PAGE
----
I’ve been asked more than once for advice about doing a public reading of your own work. This is something authors will frequently be encouraged to do as a promotional activity, and yet most of us get thrown into the deep end without a lot of guidance; small wonder that it can be a source of anxiety. If we wanted to be actors, we wouldn’t have chosen a profession that mostly involves sitting alone at the computer talking to the imaginary people in our heads!
Actually, I love doing readings. And judging by the responses I’ve gotten, I’m fairly good at it: not a professional performer by any means, but good enough that I feel comfortable giving some advice. So I thought, “self, you should write a blog post about this!”
. . . nine posts that are also videos later, it turns out I have a lot to say.
Welcome to my miniseries on public readings! Or maybe a not-so-mini-series — how many installments can you have before it isn’t mini any longer? But don’t worry. It isn’t nearly as intimidating and complicated as it sounds. I’m just verbose, digging into the rationale behind various decisions instead of simply dropping sound bites of advice on you. You can find the video accompaniment to this post on Youtube.
- Part Two:What Material Should You Read?
- Part Three: Preparing an Excerpt
- Part Four: Practice
- Part Five: Pacing
- Part Six: Intonation
- Part Seven: Character Voices
- Part Eight: Live Performance
- Part Nine: Digital Performance
Let’s start with figuring out how much you’re going to read!
Step One: Find out how much time you’ll have for the reading.
It boggles me how many writers don’t seem to take this into account. I’ve been to group readings where one person hogs far more than their share of the time slot, or individual events where the author glances at the clock mid-reading and seems to be surprised by what they find.
Don’t be that author. Plan ahead. And remember that the time you get is not the time you get.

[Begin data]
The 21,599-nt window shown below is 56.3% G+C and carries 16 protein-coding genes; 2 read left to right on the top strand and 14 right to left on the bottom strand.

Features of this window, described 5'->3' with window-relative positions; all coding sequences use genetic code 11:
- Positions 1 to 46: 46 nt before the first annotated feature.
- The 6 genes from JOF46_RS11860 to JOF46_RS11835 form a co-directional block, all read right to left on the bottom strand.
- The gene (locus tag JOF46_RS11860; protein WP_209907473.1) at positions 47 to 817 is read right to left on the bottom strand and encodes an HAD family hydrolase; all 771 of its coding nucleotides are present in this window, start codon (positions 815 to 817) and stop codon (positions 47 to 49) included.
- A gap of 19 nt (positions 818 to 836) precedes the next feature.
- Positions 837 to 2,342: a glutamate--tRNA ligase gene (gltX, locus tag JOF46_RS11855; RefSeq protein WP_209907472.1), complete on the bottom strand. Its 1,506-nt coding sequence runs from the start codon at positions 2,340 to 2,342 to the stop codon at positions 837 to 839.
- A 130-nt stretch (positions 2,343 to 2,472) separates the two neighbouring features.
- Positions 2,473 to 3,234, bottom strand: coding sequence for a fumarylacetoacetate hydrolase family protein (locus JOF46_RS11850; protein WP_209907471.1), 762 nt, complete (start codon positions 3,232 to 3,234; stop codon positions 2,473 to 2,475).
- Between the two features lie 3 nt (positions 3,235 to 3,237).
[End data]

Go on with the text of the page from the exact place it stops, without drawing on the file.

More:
If you have a half-hour solo reading slot at a convention, do you have half an hour to read? Nope. Because it’s going to take a little while for people to clear out from the previous reading, and you want to make sure you’re not the jerk whose audience delays the next author in line. You also probably want to leave at least a little time for Q&A. So if you’ve got a half-hour slot, that means you want roughly a twenty-minute selection at most. If it’s an hour-long slot shared with two other authors, that’s twenty minutes apiece, which means your own offering should be fifteen minutes at most.
If you have an hour all to yourself, does that mean you should choose something forty-five minutes long? You can . . . but unless you’re really confident in your ability as a performer, I’d say not to risk it. Forty-five minutes is a long time to hold the audience’s attention with a single piece. Most of the time you’re going to be better off choosing two or three shorter bits, so that they get a few changes of pace along the way.
And if you’re not sure how much time you have? Ask. The con runners or bookstore manager will be happy to tell you what they expect, so you can plan accordingly.
Step Two: Pick something the right length for the time available.
Okay, let’s say you have twenty minutes for actual reading time. How much story does that mean?
The answer will vary somewhat from author to author, so the real answer here is that you need to figure out what it means for you. But my rule of thumb for my own events is that it takes me about five minutes to read a thousand words.
That isn’t really accurate, mind you. I’ve been told I read with very good clarity, which partially makes up for my tendency to go faster than I really should — but even then, if I get through a thousand word in five minutes, I’m probably reading too fast. But it has the virtue of being a number I can easily remember, so I use it as my upper bound, and then work downward from there. If I have twenty minutes, then I want something less than four thousand words long. Fifteen minutes means I’m counting down from three thousand words. Etc.
How do you figure out your own speed? By picking something whose length you know and reading it out loud. Time yourself. Do this several times, with several different texts, until you know what your own ballpark number should be. Of course this will also depend on how you’re reading, so it will go hand in hand with the stuff I’m going to talk about in later installments, but for now, just bear this in mind.
Next time, we’ll talk about how to choose your material!